Vendors: Powell’s | Amazon | Barnes & Noble

December 2018 Book Club Selection

A Short Walk in the Hindu Kush
Newby, Eric: A Short Walk in the Hindu Kush (1958)

Discussion: Tuesday, December 11, 2018, 6:30-8:00 pm. Location at the home of Ann and Roger Crockett, 1922 NE 12th Ave in Portland, 801-388-8235. Feel free to bring snacks to share.

Synopsis: A classic of travel writing, A Short Walk in the Hindu Kush is Eric Newby’s iconic account of his journey through one of the most remote and beautiful wildernesses on earth. It was 1956, and Eric Newby was earning an improbable living in the chaotic family business of London haute couture. Pining for adventure, Newby sent his friend Hugh Carless the now-famous cable – CAN YOU TRAVEL NURISTAN JUNE? – setting in motion a legendary journey from Mayfair to Afghanistan, and the mountains of the Hindu Kush, north-east of Kabul. Inexperienced and ill prepared (their preparations involved nothing more than some tips from a Welsh waitress), the amateurish rogues embark on a month of adventure and hardship in one of the most beautiful wildernesses on earth – a journey that adventurers with more experience and sense may never have undertaken. With good humour, sharp wit and keen observation, the charming narrative style of A Short Walk in the Hindu Kush would soon crystallise Newby’s reputation as one of the greatest travel writers of all time.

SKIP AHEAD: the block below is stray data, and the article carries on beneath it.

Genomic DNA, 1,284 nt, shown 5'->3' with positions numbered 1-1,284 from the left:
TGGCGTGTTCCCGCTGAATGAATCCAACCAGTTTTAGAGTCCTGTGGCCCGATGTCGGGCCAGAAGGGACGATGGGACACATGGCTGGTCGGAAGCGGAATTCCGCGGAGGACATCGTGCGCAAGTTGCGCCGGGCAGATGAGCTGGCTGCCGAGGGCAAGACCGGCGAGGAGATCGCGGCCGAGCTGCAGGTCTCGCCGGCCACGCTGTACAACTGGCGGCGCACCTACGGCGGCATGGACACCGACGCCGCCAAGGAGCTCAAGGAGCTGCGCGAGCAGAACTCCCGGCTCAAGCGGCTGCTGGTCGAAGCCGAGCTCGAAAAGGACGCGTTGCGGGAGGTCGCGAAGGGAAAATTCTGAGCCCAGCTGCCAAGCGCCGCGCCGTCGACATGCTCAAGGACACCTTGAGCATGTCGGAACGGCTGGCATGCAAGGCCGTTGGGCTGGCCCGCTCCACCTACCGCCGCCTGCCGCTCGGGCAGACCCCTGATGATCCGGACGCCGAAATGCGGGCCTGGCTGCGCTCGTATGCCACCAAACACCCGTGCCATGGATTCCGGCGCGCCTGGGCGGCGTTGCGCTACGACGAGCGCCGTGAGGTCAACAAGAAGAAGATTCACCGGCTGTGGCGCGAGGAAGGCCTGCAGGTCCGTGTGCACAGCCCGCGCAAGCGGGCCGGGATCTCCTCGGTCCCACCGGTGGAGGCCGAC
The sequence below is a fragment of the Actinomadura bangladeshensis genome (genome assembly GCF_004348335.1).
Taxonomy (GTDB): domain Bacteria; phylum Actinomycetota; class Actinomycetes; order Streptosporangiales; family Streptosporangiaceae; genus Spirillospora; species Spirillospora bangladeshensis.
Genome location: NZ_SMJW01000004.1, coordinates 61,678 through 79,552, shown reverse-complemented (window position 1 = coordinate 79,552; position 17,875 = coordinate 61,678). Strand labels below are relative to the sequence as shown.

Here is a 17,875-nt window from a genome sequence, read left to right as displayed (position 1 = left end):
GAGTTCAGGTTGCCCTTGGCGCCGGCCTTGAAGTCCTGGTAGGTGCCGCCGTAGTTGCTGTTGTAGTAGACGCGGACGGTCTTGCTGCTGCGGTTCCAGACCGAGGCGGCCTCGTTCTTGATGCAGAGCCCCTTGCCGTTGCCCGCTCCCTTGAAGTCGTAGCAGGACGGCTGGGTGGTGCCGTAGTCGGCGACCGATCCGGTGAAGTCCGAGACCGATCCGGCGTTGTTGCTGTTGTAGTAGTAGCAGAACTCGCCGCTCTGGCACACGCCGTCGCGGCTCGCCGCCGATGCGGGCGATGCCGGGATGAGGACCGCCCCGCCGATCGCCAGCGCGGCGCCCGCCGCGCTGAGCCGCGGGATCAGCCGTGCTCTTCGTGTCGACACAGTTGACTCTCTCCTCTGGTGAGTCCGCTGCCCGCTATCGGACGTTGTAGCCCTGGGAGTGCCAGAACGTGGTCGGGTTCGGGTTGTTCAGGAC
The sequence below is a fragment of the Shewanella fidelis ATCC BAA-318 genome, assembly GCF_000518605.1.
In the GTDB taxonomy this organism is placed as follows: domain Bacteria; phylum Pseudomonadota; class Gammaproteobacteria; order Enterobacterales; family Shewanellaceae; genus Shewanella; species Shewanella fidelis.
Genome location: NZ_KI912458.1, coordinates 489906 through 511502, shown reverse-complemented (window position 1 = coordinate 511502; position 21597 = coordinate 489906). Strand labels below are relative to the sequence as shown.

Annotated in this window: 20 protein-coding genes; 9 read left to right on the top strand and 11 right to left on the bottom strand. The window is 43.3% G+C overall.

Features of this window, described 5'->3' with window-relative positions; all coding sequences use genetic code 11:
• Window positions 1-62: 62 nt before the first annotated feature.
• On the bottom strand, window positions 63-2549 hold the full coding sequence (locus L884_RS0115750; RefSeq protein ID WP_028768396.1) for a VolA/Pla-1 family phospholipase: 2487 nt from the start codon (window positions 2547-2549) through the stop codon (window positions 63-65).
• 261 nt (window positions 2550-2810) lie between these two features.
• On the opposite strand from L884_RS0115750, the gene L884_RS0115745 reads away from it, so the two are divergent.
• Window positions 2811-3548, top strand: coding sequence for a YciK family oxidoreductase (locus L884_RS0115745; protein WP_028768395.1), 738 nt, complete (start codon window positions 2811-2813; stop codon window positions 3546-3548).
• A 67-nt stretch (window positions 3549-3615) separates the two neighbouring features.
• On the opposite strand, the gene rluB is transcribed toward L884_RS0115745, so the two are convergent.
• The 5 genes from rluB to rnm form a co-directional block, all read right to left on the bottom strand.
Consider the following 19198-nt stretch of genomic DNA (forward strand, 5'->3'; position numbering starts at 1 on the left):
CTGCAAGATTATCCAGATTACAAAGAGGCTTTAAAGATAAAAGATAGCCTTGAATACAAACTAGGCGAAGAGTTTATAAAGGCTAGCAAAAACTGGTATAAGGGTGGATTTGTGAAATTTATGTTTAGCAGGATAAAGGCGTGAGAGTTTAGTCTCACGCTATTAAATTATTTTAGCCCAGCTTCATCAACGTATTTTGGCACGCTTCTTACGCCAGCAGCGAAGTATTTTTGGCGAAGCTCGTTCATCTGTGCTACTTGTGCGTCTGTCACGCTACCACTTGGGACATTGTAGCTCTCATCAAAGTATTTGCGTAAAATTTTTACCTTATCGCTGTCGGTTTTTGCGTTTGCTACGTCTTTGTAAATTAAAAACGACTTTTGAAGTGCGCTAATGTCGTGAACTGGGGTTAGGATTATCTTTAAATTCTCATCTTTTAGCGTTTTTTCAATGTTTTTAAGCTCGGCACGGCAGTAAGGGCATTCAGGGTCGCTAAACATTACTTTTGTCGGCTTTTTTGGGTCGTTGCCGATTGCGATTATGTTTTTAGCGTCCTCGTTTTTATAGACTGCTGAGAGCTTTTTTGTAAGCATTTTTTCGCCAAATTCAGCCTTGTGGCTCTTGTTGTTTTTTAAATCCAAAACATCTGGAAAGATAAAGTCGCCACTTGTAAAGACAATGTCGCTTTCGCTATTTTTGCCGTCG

Where to find it:
Libraries: Clackamas Co | Multnomah Co | Washington Co
Vendors: Powell’s | Amazon | Barnes & Noble

November 2018 Book Club Selection

Writing Abroad
Chilson, Peter*, and Joanne B. Mulcahy: Writing Abroad: A Guide for Travelers** (2017)

* RPCV Niger (1985-1987)

** 2018 Peace Corps Worldwide Best Travel Book

Discussion: Thursday, November 8, 2018, 6:30-8:00 pm. Location at the home of Mimi Sanders, 318 SW Palatine Hill Rd (big yellow church) in Portland, 503-293-6195. Participating in our discussion will be Peter Chilson and Joanne B. Mulcahy, the book’s authors. This will be a joint gathering of CRPCA’s Book Club and Writers Workshop.

Synopsis: “Tell me all about your trip!” It’s a request that follows travelers as they head out into the world, and one of the first things they hear when they return. When we leave our homes to explore the wider world, we feel compelled to capture the experiences and bring the story home. But for those who don’t think of themselves as writers, putting experiences into words can be more stressful than inspirational. Writing Abroad: A Guide for Travelers is meant for travelers of all backgrounds and writing levels: a student embarking on overseas study; a retiree realizing a dream of seeing China; a Peace Corps worker in Kenya. All can benefit from documenting their adventures, whether on paper or online. Through practical advice and adaptable exercises, this guide will help travelers hone their observational skills, conduct research and interviews, choose an appropriate literary form, and incorporate photos and videos into their writing. Writing about travel is more than just safeguarding memories—it can transform experiences and tease out new realizations. With Writing Abroad, travelers will be able to deepen their understanding of other cultures and write about that new awareness in clear and vivid prose.

Where to find it:
Libraries: Multnomah Co | Washington Co
Vendors: Powell’s | Amazon | Barnes & Noble